Huntingdon Life Sciences terror plot couple sentenced
A husband and wife have been sentenced for their part in a terror campaign against an animal testing company.
Sven Van Hasselt, 31, helped to fire bomb vehicles belonging to workers linked to Huntingdon Life Sciences (HLS), Winchester Crown Court heard.
He was jailed for five years after pleading guilty to conspiracy to blackmail.
His wife, Natasha Simpkins, 30, who admitted the same charge, was given a two-year suspended prison sentence.
The pair were members of Hampshire-based Stop Huntingdon Animal Cruelty (SHAC).
The group was involved in an "intensive criminal campaign in Europe" in 2008 and 2009 targeting suppliers of the Cambridgeshire-based HLS, the court heard.
The attacks, in France, Switzerland and Germany, included paint stripper being poured on vehicles and graffiti left at employees' homes warning: "Drop HLS or you will be dead."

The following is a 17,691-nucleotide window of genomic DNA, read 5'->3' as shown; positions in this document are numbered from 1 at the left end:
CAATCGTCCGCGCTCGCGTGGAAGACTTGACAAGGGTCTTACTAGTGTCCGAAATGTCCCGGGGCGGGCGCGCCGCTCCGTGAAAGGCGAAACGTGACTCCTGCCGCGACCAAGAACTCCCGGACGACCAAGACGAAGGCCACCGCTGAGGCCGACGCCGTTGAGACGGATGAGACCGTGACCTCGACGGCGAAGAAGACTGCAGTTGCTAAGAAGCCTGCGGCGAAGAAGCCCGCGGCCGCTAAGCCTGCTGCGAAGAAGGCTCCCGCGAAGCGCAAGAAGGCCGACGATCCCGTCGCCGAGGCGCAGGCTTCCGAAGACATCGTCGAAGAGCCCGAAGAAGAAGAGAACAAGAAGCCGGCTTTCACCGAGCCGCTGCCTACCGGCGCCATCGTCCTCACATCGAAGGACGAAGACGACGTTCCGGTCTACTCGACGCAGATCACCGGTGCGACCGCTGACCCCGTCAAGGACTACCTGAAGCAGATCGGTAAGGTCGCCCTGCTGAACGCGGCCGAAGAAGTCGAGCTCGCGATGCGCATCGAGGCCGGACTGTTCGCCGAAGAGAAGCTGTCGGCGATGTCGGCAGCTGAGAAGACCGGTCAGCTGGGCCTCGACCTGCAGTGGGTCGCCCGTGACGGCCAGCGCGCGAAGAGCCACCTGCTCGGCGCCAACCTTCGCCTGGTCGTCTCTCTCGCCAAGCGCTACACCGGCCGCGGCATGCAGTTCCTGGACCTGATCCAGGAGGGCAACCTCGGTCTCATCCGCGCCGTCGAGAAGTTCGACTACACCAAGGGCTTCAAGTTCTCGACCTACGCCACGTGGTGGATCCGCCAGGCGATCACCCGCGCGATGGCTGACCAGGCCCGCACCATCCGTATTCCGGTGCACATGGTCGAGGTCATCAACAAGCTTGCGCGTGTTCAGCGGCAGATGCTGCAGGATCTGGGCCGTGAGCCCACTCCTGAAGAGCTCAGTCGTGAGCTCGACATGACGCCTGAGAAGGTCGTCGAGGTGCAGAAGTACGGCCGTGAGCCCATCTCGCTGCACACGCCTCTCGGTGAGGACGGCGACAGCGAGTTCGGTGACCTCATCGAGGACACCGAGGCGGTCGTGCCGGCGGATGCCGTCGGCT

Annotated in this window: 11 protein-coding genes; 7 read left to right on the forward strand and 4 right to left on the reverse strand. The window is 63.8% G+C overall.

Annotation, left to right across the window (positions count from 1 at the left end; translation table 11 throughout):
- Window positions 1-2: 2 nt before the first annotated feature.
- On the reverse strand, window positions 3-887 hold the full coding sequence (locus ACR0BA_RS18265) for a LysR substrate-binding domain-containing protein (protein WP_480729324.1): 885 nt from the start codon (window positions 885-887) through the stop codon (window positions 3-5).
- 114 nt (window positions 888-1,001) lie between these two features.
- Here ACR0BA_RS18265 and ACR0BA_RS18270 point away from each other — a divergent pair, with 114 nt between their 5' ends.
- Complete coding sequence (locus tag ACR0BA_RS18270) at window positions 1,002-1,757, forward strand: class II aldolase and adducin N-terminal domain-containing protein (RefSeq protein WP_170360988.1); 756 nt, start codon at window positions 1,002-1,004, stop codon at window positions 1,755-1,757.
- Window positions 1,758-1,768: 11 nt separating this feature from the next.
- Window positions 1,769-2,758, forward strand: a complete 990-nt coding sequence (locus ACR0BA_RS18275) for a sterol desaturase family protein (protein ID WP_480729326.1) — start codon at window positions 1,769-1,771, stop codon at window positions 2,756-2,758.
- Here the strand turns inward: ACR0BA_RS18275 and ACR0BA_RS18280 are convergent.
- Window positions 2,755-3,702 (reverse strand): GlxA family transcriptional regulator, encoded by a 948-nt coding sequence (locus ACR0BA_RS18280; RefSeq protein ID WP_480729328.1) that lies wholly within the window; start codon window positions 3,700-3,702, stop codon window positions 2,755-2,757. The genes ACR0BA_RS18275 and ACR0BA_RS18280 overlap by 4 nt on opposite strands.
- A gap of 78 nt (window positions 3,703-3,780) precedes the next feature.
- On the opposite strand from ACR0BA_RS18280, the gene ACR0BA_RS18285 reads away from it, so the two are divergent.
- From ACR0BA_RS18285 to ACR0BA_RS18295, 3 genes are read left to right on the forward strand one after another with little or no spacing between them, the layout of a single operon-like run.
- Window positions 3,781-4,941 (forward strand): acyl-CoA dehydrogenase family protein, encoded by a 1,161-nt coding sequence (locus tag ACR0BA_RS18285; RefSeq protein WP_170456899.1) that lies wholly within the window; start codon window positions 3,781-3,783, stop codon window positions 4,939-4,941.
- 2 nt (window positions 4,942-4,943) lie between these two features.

Mink farm attack
Michael Bowes QC, prosecuting, said: "The criminal acts perpetrated in Europe involved an escalation in seriousness by the use of real incendiary devices resulting in arson attacks and a grave desecration."
He said Simpkins took part in one attack in Dusseldorf, Germany, and helped SHAC to communicate with blackmail target Novartis, a supplier of HLS.
Mr Bowes said she worked alongside former soldier Debbie Vincent, who was jailed for six years in 2014 for her part in the conspiracy.
A further seven SHAC members, who were based in Hampshire, were jailed in 2009.
Van Hasselt and Simpkins, who have been recently living in Bournemouth, were extradited from the Netherlands after being tried there for their part in a liberation attack on a mink farm which set loose 5,000 animals, the court heard.
Adrian Waterman QC, defending Van Hasselt, said that he suffered from Asperger syndrome and was a "troubled soul".
Mr Waterman added: "He regrets it and cannot fathom how on Earth he came to be involved."